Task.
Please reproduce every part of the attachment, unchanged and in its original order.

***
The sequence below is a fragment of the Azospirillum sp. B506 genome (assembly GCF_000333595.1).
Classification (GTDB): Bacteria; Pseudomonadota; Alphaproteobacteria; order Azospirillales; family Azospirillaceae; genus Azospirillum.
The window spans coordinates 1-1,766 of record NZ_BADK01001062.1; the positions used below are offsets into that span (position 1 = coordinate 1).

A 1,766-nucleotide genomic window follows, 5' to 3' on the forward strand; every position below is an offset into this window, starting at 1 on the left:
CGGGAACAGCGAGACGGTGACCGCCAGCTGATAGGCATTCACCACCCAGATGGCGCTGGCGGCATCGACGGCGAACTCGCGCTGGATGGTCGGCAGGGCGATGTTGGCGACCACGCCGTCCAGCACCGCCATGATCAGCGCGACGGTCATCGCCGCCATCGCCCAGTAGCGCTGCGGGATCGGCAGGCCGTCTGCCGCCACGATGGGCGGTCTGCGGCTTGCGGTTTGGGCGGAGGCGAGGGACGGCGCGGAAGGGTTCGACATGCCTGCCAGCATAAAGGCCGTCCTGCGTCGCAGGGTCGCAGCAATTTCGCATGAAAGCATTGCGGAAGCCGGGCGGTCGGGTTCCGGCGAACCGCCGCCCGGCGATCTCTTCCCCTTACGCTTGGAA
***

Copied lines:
The sequence below is a fragment of the Azospirillum sp. B506 genome (assembly GCF_000333595.1).
Classification (GTDB): Bacteria; Pseudomonadota; Alphaproteobacteria; order Azospirillales; family Azospirillaceae; genus Azospirillum.
The window spans coordinates 1-1,766 of record NZ_BADK01001062.1; the positions used below are offsets into that span (position 1 = coordinate 1).

A 1,766-nucleotide genomic window follows, 5' to 3' on the forward strand; every position below is an offset into this window, starting at 1 on the left:
CGGGAACAGCGAGACGGTGACCGCCAGCTGATAGGCATTCACCACCCAGATGGCGCTGGCGGCATCGACGGCGAACTCGCGCTGGATGGTCGGCAGGGCGATGTTGGCGACCACGCCGTCCAGCACCGCCATGATCAGCGCGACGGTCATCGCCGCCATCGCCCAGTAGCGCTGCGGGATCGGCAGGCCGTCTGCCGCCACGATGGGCGGTCTGCGGCTTGCGGTTTGGGCGGAGGCGAGGGACGGCGCGGAAGGGTTCGACATGCCTGCCAGCATAAAGGCCGTCCTGCGTCGCAGGGTCGCAGCAATTTCGCATGAAAGCATTGCGGAAGCCGGGCGGTCGGGTTCCGGCGAACCGCCGCCCGGCGATCTCTTCCCCTTACGCTTGGAA